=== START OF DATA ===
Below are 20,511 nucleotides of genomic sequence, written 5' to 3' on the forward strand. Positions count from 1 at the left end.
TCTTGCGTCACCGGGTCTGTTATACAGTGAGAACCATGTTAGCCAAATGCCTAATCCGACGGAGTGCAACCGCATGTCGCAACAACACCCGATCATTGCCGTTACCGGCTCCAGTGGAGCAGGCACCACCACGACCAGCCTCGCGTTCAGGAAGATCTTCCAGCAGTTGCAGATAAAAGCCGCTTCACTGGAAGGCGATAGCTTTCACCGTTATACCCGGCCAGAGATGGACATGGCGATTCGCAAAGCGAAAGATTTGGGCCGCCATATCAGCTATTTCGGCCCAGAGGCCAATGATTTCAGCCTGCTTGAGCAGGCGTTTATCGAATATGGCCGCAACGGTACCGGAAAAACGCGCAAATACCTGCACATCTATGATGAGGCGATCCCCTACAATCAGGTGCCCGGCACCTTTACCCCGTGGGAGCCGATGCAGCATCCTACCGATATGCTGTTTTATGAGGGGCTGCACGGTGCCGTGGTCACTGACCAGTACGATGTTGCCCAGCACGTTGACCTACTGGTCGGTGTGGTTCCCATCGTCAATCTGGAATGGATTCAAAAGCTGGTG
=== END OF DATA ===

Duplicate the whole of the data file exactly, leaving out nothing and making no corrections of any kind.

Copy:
Below are 20,511 nucleotides of genomic sequence, written 5' to 3' on the forward strand. Positions count from 1 at the left end.
TCTTGCGTCACCGGGTCTGTTATACAGTGAGAACCATGTTAGCCAAATGCCTAATCCGACGGAGTGCAACCGCATGTCGCAACAACACCCGATCATTGCCGTTACCGGCTCCAGTGGAGCAGGCACCACCACGACCAGCCTCGCGTTCAGGAAGATCTTCCAGCAGTTGCAGATAAAAGCCGCTTCACTGGAAGGCGATAGCTTTCACCGTTATACCCGGCCAGAGATGGACATGGCGATTCGCAAAGCGAAAGATTTGGGCCGCCATATCAGCTATTTCGGCCCAGAGGCCAATGATTTCAGCCTGCTTGAGCAGGCGTTTATCGAATATGGCCGCAACGGTACCGGAAAAACGCGCAAATACCTGCACATCTATGATGAGGCGATCCCCTACAATCAGGTGCCCGGCACCTTTACCCCGTGGGAGCCGATGCAGCATCCTACCGATATGCTGTTTTATGAGGGGCTGCACGGTGCCGTGGTCACTGACCAGTACGATGTTGCCCAGCACGTTGACCTACTGGTCGGTGTGGTTCCCATCGTCAATCTGGAATGGATTCAAAAGCTGGTG